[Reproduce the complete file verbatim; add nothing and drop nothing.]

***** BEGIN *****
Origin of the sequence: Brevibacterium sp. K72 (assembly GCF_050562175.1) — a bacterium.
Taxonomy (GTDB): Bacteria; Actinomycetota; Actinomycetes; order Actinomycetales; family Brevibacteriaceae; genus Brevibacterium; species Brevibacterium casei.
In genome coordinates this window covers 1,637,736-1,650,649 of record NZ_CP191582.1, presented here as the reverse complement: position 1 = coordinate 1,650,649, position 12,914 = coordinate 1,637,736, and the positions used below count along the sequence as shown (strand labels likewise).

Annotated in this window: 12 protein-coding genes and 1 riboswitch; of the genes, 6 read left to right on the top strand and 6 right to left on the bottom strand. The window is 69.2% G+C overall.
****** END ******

Origin of the sequence: Brevibacterium sp. K72 (assembly GCF_050562175.1) — a bacterium.
Taxonomy (GTDB): Bacteria; Actinomycetota; Actinomycetes; order Actinomycetales; family Brevibacteriaceae; genus Brevibacterium; species Brevibacterium casei.
In genome coordinates this window covers 1,637,736-1,650,649 of record NZ_CP191582.1, presented here as the reverse complement: position 1 = coordinate 1,650,649, position 12,914 = coordinate 1,637,736, and the positions used below count along the sequence as shown (strand labels likewise).

Annotated in this window: 12 protein-coding genes and 1 riboswitch; of the genes, 6 read left to right on the top strand and 6 right to left on the bottom strand. The window is 69.2% G+C overall.